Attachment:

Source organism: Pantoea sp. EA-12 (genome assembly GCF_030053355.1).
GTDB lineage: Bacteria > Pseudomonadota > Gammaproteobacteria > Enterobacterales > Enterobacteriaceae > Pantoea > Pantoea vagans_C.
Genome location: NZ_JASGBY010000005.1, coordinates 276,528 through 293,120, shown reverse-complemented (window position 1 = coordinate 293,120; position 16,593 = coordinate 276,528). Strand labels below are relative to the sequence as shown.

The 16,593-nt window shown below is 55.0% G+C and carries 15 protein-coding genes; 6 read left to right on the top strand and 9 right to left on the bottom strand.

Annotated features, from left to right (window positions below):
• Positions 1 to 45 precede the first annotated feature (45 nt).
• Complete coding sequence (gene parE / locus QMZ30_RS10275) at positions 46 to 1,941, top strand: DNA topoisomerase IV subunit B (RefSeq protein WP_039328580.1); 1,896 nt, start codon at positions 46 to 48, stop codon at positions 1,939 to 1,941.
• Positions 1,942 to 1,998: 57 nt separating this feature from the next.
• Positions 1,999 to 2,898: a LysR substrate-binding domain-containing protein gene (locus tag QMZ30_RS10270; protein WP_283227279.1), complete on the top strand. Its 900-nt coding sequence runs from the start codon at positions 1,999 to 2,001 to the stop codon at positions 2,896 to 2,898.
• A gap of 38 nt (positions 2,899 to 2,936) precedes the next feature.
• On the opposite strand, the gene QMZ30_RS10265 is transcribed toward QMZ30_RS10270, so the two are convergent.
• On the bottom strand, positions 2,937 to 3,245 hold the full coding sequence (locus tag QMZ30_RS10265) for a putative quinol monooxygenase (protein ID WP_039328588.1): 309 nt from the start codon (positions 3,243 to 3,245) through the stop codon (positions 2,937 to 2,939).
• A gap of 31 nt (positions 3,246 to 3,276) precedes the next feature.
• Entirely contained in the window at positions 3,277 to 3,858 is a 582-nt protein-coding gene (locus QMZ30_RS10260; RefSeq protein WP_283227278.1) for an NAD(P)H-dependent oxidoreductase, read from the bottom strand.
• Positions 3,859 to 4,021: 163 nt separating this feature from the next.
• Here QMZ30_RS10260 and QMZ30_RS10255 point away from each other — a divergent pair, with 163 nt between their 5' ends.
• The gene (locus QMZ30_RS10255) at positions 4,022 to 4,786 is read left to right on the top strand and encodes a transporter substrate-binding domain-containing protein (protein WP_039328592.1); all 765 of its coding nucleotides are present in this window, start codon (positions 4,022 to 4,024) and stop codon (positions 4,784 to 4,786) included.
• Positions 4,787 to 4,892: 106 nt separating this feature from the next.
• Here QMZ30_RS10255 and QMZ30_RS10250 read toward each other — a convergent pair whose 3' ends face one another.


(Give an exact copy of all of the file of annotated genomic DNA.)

Source organism: Pantoea sp. EA-12 (genome assembly GCF_030053355.1).
GTDB lineage: Bacteria > Pseudomonadota > Gammaproteobacteria > Enterobacterales > Enterobacteriaceae > Pantoea > Pantoea vagans_C.
Genome location: NZ_JASGBY010000005.1, coordinates 276,528 through 293,120, shown reverse-complemented (window position 1 = coordinate 293,120; position 16,593 = coordinate 276,528). Strand labels below are relative to the sequence as shown.

The 16,593-nt window shown below is 55.0% G+C and carries 15 protein-coding genes; 6 read left to right on the top strand and 9 right to left on the bottom strand.

Annotated features, from left to right (window positions below):
• Positions 1 to 45 precede the first annotated feature (45 nt).
• Complete coding sequence (gene parE / locus QMZ30_RS10275) at positions 46 to 1,941, top strand: DNA topoisomerase IV subunit B (RefSeq protein WP_039328580.1); 1,896 nt, start codon at positions 46 to 48, stop codon at positions 1,939 to 1,941.
• Positions 1,942 to 1,998: 57 nt separating this feature from the next.
• Positions 1,999 to 2,898: a LysR substrate-binding domain-containing protein gene (locus tag QMZ30_RS10270; protein WP_283227279.1), complete on the top strand. Its 900-nt coding sequence runs from the start codon at positions 1,999 to 2,001 to the stop codon at positions 2,896 to 2,898.
• A gap of 38 nt (positions 2,899 to 2,936) precedes the next feature.
• On the opposite strand, the gene QMZ30_RS10265 is transcribed toward QMZ30_RS10270, so the two are convergent.
• On the bottom strand, positions 2,937 to 3,245 hold the full coding sequence (locus tag QMZ30_RS10265) for a putative quinol monooxygenase (protein ID WP_039328588.1): 309 nt from the start codon (positions 3,243 to 3,245) through the stop codon (positions 2,937 to 2,939).
• A gap of 31 nt (positions 3,246 to 3,276) precedes the next feature.
• Entirely contained in the window at positions 3,277 to 3,858 is a 582-nt protein-coding gene (locus QMZ30_RS10260; RefSeq protein WP_283227278.1) for an NAD(P)H-dependent oxidoreductase, read from the bottom strand.
• Positions 3,859 to 4,021: 163 nt separating this feature from the next.
• Here QMZ30_RS10260 and QMZ30_RS10255 point away from each other — a divergent pair, with 163 nt between their 5' ends.
• The gene (locus QMZ30_RS10255) at positions 4,022 to 4,786 is read left to right on the top strand and encodes a transporter substrate-binding domain-containing protein (protein WP_039328592.1); all 765 of its coding nucleotides are present in this window, start codon (positions 4,022 to 4,024) and stop codon (positions 4,784 to 4,786) included.
• Positions 4,787 to 4,892: 106 nt separating this feature from the next.
• Here QMZ30_RS10255 and QMZ30_RS10250 read toward each other — a convergent pair whose 3' ends face one another.